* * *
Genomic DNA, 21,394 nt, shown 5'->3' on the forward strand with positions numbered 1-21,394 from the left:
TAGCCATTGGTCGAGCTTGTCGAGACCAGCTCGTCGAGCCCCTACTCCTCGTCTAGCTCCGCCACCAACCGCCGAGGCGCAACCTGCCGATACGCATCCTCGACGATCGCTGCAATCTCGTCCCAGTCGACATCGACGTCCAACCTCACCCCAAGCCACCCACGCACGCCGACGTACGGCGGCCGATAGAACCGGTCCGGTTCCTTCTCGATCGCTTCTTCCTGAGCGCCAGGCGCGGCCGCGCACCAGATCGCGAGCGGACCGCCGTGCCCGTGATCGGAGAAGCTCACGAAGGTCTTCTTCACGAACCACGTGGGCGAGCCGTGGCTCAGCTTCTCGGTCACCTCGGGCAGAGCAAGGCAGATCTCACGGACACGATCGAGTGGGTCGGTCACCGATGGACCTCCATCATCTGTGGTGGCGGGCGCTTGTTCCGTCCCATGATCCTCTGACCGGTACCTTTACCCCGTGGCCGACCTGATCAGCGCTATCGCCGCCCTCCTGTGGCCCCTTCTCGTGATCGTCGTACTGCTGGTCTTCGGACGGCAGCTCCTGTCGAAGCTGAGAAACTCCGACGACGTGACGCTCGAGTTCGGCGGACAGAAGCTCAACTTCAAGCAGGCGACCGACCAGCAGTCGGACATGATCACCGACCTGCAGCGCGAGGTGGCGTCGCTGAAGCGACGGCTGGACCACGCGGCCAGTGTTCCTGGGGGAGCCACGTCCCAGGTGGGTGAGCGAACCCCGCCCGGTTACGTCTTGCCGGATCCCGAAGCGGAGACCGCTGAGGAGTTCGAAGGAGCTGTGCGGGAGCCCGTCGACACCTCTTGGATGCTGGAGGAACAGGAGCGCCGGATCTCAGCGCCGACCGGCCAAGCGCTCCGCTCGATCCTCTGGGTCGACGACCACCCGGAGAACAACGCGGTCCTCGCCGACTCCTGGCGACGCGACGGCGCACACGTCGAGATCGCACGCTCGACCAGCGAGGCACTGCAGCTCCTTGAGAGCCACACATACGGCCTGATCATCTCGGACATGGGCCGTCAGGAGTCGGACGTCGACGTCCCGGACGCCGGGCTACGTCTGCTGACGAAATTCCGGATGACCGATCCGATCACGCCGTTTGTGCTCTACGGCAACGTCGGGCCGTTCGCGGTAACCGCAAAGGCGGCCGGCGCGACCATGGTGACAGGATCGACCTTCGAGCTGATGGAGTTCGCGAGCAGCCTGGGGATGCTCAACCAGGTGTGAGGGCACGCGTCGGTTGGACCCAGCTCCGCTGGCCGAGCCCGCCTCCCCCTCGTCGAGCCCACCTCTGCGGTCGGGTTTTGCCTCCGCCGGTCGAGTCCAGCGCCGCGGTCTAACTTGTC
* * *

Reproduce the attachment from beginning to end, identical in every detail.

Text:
Genomic DNA, 21,394 nt, shown 5'->3' on the forward strand with positions numbered 1-21,394 from the left:
TAGCCATTGGTCGAGCTTGTCGAGACCAGCTCGTCGAGCCCCTACTCCTCGTCTAGCTCCGCCACCAACCGCCGAGGCGCAACCTGCCGATACGCATCCTCGACGATCGCTGCAATCTCGTCCCAGTCGACATCGACGTCCAACCTCACCCCAAGCCACCCACGCACGCCGACGTACGGCGGCCGATAGAACCGGTCCGGTTCCTTCTCGATCGCTTCTTCCTGAGCGCCAGGCGCGGCCGCGCACCAGATCGCGAGCGGACCGCCGTGCCCGTGATCGGAGAAGCTCACGAAGGTCTTCTTCACGAACCACGTGGGCGAGCCGTGGCTCAGCTTCTCGGTCACCTCGGGCAGAGCAAGGCAGATCTCACGGACACGATCGAGTGGGTCGGTCACCGATGGACCTCCATCATCTGTGGTGGCGGGCGCTTGTTCCGTCCCATGATCCTCTGACCGGTACCTTTACCCCGTGGCCGACCTGATCAGCGCTATCGCCGCCCTCCTGTGGCCCCTTCTCGTGATCGTCGTACTGCTGGTCTTCGGACGGCAGCTCCTGTCGAAGCTGAGAAACTCCGACGACGTGACGCTCGAGTTCGGCGGACAGAAGCTCAACTTCAAGCAGGCGACCGACCAGCAGTCGGACATGATCACCGACCTGCAGCGCGAGGTGGCGTCGCTGAAGCGACGGCTGGACCACGCGGCCAGTGTTCCTGGGGGAGCCACGTCCCAGGTGGGTGAGCGAACCCCGCCCGGTTACGTCTTGCCGGATCCCGAAGCGGAGACCGCTGAGGAGTTCGAAGGAGCTGTGCGGGAGCCCGTCGACACCTCTTGGATGCTGGAGGAACAGGAGCGCCGGATCTCAGCGCCGACCGGCCAAGCGCTCCGCTCGATCCTCTGGGTCGACGACCACCCGGAGAACAACGCGGTCCTCGCCGACTCCTGGCGACGCGACGGCGCACACGTCGAGATCGCACGCTCGACCAGCGAGGCACTGCAGCTCCTTGAGAGCCACACATACGGCCTGATCATCTCGGACATGGGCCGTCAGGAGTCGGACGTCGACGTCCCGGACGCCGGGCTACGTCTGCTGACGAAATTCCGGATGACCGATCCGATCACGCCGTTTGTGCTCTACGGCAACGTCGGGCCGTTCGCGGTAACCGCAAAGGCGGCCGGCGCGACCATGGTGACAGGATCGACCTTCGAGCTGATGGAGTTCGCGAGCAGCCTGGGGATGCTCAACCAGGTGTGAGGGCACGCGTCGGTTGGACCCAGCTCCGCTGGCCGAGCCCGCCTCCCCCTCGTCGAGCCCACCTCTGCGGTCGGGTTTTGCCTCCGCCGGTCGAGTCCAGCGCCGCGGTCTAACTTGTC